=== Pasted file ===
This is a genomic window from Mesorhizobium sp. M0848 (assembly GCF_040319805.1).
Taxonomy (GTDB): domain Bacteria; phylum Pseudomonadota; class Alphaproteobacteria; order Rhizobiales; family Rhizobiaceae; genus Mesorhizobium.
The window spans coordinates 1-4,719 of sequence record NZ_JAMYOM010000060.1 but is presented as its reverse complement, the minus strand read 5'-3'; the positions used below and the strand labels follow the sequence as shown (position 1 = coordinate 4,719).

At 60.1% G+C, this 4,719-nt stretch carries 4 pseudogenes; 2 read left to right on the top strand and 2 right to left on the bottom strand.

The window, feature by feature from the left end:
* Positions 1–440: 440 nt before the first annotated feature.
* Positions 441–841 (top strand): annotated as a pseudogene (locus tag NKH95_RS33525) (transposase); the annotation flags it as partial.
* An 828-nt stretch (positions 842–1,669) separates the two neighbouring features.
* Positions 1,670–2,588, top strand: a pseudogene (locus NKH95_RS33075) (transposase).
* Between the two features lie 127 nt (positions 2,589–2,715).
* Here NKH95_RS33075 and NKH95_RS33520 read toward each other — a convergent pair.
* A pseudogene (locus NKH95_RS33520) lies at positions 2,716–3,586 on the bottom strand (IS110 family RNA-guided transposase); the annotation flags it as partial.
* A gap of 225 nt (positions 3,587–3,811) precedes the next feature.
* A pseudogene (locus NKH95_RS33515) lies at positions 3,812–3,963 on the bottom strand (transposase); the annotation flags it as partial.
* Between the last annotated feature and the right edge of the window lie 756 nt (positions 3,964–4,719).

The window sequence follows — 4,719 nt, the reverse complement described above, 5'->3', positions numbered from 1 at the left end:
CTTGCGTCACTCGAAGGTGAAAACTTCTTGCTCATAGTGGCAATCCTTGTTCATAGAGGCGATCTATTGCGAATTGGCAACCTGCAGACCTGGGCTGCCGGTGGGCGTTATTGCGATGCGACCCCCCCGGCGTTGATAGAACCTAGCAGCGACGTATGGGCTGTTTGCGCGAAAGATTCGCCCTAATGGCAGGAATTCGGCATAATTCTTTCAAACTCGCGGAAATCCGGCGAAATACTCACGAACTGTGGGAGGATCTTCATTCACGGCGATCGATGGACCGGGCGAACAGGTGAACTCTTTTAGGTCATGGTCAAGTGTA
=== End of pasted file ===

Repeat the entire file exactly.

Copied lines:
This is a genomic window from Mesorhizobium sp. M0848 (assembly GCF_040319805.1).
Taxonomy (GTDB): domain Bacteria; phylum Pseudomonadota; class Alphaproteobacteria; order Rhizobiales; family Rhizobiaceae; genus Mesorhizobium.
The window spans coordinates 1-4,719 of sequence record NZ_JAMYOM010000060.1 but is presented as its reverse complement, the minus strand read 5'-3'; the positions used below and the strand labels follow the sequence as shown (position 1 = coordinate 4,719).

At 60.1% G+C, this 4,719-nt stretch carries 4 pseudogenes; 2 read left to right on the top strand and 2 right to left on the bottom strand.

The window, feature by feature from the left end:
* Positions 1–440: 440 nt before the first annotated feature.
* Positions 441–841 (top strand): annotated as a pseudogene (locus tag NKH95_RS33525) (transposase); the annotation flags it as partial.
* An 828-nt stretch (positions 842–1,669) separates the two neighbouring features.
* Positions 1,670–2,588, top strand: a pseudogene (locus NKH95_RS33075) (transposase).
* Between the two features lie 127 nt (positions 2,589–2,715).
* Here NKH95_RS33075 and NKH95_RS33520 read toward each other — a convergent pair.
* A pseudogene (locus NKH95_RS33520) lies at positions 2,716–3,586 on the bottom strand (IS110 family RNA-guided transposase); the annotation flags it as partial.
* A gap of 225 nt (positions 3,587–3,811) precedes the next feature.
* A pseudogene (locus NKH95_RS33515) lies at positions 3,812–3,963 on the bottom strand (transposase); the annotation flags it as partial.
* Between the last annotated feature and the right edge of the window lie 756 nt (positions 3,964–4,719).

The window sequence follows — 4,719 nt, the reverse complement described above, 5'->3', positions numbered from 1 at the left end:
CTTGCGTCACTCGAAGGTGAAAACTTCTTGCTCATAGTGGCAATCCTTGTTCATAGAGGCGATCTATTGCGAATTGGCAACCTGCAGACCTGGGCTGCCGGTGGGCGTTATTGCGATGCGACCCCCCCGGCGTTGATAGAACCTAGCAGCGACGTATGGGCTGTTTGCGCGAAAGATTCGCCCTAATGGCAGGAATTCGGCATAATTCTTTCAAACTCGCGGAAATCCGGCGAAATACTCACGAACTGTGGGAGGATCTTCATTCACGGCGATCGATGGACCGGGCGAACAGGTGAACTCTTTTAGGTCATGGTCAAGTGTA